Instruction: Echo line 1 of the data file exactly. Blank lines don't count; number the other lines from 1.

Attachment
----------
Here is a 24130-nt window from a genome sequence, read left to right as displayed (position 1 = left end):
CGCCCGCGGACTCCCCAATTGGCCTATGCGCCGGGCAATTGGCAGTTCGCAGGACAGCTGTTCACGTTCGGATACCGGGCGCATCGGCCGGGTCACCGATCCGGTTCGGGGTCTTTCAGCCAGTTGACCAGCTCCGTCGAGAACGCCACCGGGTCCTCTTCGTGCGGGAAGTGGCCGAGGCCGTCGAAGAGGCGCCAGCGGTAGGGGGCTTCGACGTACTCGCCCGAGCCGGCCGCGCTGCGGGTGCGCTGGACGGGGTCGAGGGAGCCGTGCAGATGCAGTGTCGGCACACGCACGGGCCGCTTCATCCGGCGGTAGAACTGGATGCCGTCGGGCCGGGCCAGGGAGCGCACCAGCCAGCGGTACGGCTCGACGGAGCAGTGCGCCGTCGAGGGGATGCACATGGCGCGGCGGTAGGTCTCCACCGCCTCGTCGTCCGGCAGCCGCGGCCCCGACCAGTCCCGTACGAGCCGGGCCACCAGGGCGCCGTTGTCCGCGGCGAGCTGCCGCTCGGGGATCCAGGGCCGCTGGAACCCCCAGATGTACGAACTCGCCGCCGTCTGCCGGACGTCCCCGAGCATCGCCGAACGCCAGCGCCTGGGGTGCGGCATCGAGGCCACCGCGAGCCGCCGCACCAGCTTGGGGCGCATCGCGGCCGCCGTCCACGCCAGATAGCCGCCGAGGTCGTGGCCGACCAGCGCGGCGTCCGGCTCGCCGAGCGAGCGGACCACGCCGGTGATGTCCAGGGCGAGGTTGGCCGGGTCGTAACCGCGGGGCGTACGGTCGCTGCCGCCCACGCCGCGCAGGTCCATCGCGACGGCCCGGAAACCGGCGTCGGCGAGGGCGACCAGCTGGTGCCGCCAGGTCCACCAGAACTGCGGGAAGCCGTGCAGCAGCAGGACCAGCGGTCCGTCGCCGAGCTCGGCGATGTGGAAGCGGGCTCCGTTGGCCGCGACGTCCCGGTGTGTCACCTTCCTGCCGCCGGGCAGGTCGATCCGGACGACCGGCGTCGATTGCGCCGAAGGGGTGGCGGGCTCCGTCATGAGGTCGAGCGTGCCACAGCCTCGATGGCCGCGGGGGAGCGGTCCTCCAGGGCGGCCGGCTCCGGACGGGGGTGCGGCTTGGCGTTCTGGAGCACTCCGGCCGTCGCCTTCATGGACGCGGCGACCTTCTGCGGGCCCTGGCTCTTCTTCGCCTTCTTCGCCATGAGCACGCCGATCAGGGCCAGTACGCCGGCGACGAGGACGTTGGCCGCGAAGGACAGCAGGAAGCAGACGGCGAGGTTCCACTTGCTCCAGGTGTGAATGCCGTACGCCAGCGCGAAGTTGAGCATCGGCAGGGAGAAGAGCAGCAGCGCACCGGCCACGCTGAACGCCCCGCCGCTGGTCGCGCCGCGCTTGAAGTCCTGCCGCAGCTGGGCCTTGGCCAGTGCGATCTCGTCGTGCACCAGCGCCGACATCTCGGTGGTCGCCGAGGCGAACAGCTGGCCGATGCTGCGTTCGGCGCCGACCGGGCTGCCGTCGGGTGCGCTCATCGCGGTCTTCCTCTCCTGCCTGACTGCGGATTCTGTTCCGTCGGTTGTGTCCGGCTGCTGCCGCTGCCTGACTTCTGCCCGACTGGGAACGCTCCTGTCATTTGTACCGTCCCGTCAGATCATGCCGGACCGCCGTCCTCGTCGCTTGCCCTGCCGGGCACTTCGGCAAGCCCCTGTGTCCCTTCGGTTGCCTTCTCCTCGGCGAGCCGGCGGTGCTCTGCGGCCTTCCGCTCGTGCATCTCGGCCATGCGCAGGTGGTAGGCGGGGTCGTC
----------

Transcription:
Here is a 24130-nt window from a genome sequence, read left to right as displayed (position 1 = left end):